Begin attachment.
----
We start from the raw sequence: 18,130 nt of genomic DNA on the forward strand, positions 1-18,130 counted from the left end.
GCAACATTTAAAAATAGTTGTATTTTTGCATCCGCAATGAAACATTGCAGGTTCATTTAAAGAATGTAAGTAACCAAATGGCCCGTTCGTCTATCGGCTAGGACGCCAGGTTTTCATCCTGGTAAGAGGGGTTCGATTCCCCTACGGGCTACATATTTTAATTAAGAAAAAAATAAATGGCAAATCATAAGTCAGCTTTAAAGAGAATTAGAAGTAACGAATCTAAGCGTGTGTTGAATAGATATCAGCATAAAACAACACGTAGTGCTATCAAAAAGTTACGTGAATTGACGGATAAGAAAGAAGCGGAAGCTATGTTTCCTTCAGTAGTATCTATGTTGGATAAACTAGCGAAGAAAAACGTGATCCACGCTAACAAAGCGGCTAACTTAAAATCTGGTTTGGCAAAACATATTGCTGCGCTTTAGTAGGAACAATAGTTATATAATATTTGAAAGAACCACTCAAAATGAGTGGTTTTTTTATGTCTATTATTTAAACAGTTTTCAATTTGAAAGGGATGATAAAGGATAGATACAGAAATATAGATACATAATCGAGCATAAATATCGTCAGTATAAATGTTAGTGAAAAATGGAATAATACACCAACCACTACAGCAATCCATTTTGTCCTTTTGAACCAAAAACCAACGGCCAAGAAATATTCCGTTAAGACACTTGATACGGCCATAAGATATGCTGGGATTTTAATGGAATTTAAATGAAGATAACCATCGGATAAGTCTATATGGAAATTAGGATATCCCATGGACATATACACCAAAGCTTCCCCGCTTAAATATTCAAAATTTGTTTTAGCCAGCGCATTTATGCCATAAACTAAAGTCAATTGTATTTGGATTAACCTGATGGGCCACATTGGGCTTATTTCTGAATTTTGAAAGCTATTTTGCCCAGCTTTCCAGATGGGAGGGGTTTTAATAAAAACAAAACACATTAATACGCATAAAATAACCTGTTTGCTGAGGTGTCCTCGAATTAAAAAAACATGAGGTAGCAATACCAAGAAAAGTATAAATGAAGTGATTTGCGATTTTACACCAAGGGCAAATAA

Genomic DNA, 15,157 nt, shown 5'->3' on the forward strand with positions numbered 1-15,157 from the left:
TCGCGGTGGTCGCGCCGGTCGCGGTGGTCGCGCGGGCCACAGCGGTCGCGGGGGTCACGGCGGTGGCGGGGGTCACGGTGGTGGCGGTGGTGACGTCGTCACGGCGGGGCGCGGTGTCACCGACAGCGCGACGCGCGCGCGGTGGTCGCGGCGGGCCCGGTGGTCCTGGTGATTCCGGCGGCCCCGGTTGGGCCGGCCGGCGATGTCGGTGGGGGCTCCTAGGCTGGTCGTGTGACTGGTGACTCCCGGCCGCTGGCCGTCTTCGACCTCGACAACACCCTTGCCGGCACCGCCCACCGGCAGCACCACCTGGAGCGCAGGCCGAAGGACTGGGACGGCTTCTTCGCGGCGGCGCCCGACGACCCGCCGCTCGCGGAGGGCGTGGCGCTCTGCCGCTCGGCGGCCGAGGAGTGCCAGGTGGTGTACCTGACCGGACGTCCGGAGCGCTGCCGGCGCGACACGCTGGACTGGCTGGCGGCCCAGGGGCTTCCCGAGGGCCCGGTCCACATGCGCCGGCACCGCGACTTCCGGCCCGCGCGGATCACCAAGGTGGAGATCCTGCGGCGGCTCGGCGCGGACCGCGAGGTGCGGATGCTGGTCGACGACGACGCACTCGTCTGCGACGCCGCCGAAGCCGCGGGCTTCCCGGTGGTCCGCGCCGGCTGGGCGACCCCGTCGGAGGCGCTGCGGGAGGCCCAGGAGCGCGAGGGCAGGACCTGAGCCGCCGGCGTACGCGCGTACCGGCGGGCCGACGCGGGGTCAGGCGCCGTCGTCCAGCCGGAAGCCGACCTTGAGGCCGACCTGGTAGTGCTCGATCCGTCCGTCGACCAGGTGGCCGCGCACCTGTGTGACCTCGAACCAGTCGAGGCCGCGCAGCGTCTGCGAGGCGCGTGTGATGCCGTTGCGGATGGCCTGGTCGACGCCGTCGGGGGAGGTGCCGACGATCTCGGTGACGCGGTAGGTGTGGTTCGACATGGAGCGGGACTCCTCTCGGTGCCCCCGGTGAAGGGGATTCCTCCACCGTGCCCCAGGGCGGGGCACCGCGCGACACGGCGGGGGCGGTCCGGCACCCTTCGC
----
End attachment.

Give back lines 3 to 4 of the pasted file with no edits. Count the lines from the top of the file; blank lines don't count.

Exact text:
Genomic DNA, 15,157 nt, shown 5'->3' on the forward strand with positions numbered 1-15,157 from the left:
TCGCGGTGGTCGCGCCGGTCGCGGTGGTCGCGCGGGCCACAGCGGTCGCGGGGGTCACGGCGGTGGCGGGGGTCACGGTGGTGGCGGTGGTGACGTCGTCACGGCGGGGCGCGGTGTCACCGACAGCGCGACGCGCGCGCGGTGGTCGCGGCGGGCCCGGTGGTCCTGGTGATTCCGGCGGCCCCGGTTGGGCCGGCCGGCGATGTCGGTGGGGGCTCCTAGGCTGGTCGTGTGACTGGTGACTCCCGGCCGCTGGCCGTCTTCGACCTCGACAACACCCTTGCCGGCACCGCCCACCGGCAGCACCACCTGGAGCGCAGGCCGAAGGACTGGGACGGCTTCTTCGCGGCGGCGCCCGACGACCCGCCGCTCGCGGAGGGCGTGGCGCTCTGCCGCTCGGCGGCCGAGGAGTGCCAGGTGGTGTACCTGACCGGACGTCCGGAGCGCTGCCGGCGCGACACGCTGGACTGGCTGGCGGCCCAGGGGCTTCCCGAGGGCCCGGTCCACATGCGCCGGCACCGCGACTTCCGGCCCGCGCGGATCACCAAGGTGGAGATCCTGCGGCGGCTCGGCGCGGACCGCGAGGTGCGGATGCTGGTCGACGACGACGCACTCGTCTGCGACGCCGCCGAAGCCGCGGGCTTCCCGGTGGTCCGCGCCGGCTGGGCGACCCCGTCGGAGGCGCTGCGGGAGGCCCAGGAGCGCGAGGGCAGGACCTGAGCCGCCGGCGTACGCGCGTACCGGCGGGCCGACGCGGGGTCAGGCGCCGTCGTCCAGCCGGAAGCCGACCTTGAGGCCGACCTGGTAGTGCTCGATCCGTCCGTCGACCAGGTGGCCGCGCACCTGTGTGACCTCGAACCAGTCGAGGCCGCGCAGCGTCTGCGAGGCGCGTGTGATGCCGTTGCGGATGGCCTGGTCGACGCCGTCGGGGGAGGTGCCGACGATCTCGGTGACGCGGTAGGTGTGGTTCGACATGGAGCGGGACTCCTCTCGGTGCCCCCGGTGAAGGGGATTCCTCCACCGTGCCCCAGGGCGGGGCACCGCGCGACACGGCGGGGGCGGTCCGGCACCCTTCGC